As synthetic biology techniques become more powerful, researchers are anticipating a future in which the design of biological circuits will be similar to the design of integrated circuits in electronics. Cello is a framework that describes what is essentially a programming language to design computational circuits in living cells. The circuits generated on plasmids expressed in Escherichia coli required careful insulation from their genetic context, but primarily functioned as specified. The circuits could, for example, regulate cellular functions in response to multiple environmental signals. Such a strategy can facilitate the development of more complex circuits by genetic engineering.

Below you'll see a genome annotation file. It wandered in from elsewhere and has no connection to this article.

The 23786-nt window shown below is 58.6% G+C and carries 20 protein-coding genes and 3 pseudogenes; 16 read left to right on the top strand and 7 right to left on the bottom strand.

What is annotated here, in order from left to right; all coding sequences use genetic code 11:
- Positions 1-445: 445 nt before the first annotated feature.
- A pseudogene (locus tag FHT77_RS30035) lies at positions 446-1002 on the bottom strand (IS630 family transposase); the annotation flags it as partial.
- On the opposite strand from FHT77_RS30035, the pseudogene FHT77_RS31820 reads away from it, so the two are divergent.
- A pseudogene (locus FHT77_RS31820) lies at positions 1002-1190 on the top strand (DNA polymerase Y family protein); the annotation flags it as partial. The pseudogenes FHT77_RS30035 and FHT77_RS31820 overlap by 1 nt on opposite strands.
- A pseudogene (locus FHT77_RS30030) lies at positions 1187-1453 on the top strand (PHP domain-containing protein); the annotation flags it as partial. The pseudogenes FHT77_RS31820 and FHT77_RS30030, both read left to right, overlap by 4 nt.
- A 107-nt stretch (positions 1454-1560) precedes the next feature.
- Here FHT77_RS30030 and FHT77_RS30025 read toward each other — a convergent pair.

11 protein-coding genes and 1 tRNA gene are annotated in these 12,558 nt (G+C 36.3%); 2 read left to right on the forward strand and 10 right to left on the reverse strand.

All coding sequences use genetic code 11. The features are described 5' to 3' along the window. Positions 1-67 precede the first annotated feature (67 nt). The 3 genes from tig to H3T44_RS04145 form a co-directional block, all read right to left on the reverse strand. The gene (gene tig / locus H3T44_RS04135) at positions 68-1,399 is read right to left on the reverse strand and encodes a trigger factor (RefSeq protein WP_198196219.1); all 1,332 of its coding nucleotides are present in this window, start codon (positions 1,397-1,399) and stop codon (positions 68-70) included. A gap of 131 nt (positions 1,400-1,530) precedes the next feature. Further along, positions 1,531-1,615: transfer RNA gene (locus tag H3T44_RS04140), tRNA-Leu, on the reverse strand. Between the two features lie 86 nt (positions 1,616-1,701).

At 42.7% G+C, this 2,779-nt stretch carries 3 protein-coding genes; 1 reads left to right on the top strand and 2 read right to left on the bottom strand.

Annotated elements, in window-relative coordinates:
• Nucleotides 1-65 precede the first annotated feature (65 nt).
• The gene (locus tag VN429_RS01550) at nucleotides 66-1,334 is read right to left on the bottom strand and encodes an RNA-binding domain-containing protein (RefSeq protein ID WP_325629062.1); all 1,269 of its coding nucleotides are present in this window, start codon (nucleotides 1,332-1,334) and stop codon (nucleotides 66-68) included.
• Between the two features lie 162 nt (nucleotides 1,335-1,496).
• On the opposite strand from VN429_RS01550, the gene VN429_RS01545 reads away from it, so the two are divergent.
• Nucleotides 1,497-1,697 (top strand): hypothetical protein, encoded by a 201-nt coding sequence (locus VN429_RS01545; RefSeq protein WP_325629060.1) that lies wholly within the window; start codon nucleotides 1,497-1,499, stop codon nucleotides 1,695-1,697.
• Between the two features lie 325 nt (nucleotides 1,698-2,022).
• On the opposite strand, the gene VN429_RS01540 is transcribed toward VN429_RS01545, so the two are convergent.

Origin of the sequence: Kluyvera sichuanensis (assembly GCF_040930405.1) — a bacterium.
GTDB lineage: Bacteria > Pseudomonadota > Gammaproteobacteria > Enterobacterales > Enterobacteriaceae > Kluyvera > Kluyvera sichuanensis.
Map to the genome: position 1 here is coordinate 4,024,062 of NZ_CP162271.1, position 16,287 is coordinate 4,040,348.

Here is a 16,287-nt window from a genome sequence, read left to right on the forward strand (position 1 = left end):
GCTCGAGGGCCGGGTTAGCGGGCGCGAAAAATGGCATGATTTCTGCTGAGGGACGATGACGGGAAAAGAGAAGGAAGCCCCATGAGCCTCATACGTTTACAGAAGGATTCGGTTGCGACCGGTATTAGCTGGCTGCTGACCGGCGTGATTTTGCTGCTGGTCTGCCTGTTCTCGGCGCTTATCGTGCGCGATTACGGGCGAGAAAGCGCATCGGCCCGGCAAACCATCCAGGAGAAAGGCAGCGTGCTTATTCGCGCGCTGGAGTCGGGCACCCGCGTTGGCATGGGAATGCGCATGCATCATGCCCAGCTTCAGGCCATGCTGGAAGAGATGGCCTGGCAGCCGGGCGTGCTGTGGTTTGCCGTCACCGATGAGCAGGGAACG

Cello converts electronic design specifications of combinational logic to complete DNA sequences encoding transcriptional logic circuits that can be executed in bacterial cells. A database of transcriptional repressors characterized in the Voigt lab provide genetic NOT gates and NOR gates that can be composed into any logic function.
The automated workflow and in-house genetic gates will make circuit design more reproducible and broadly accessible to biological engineering labs.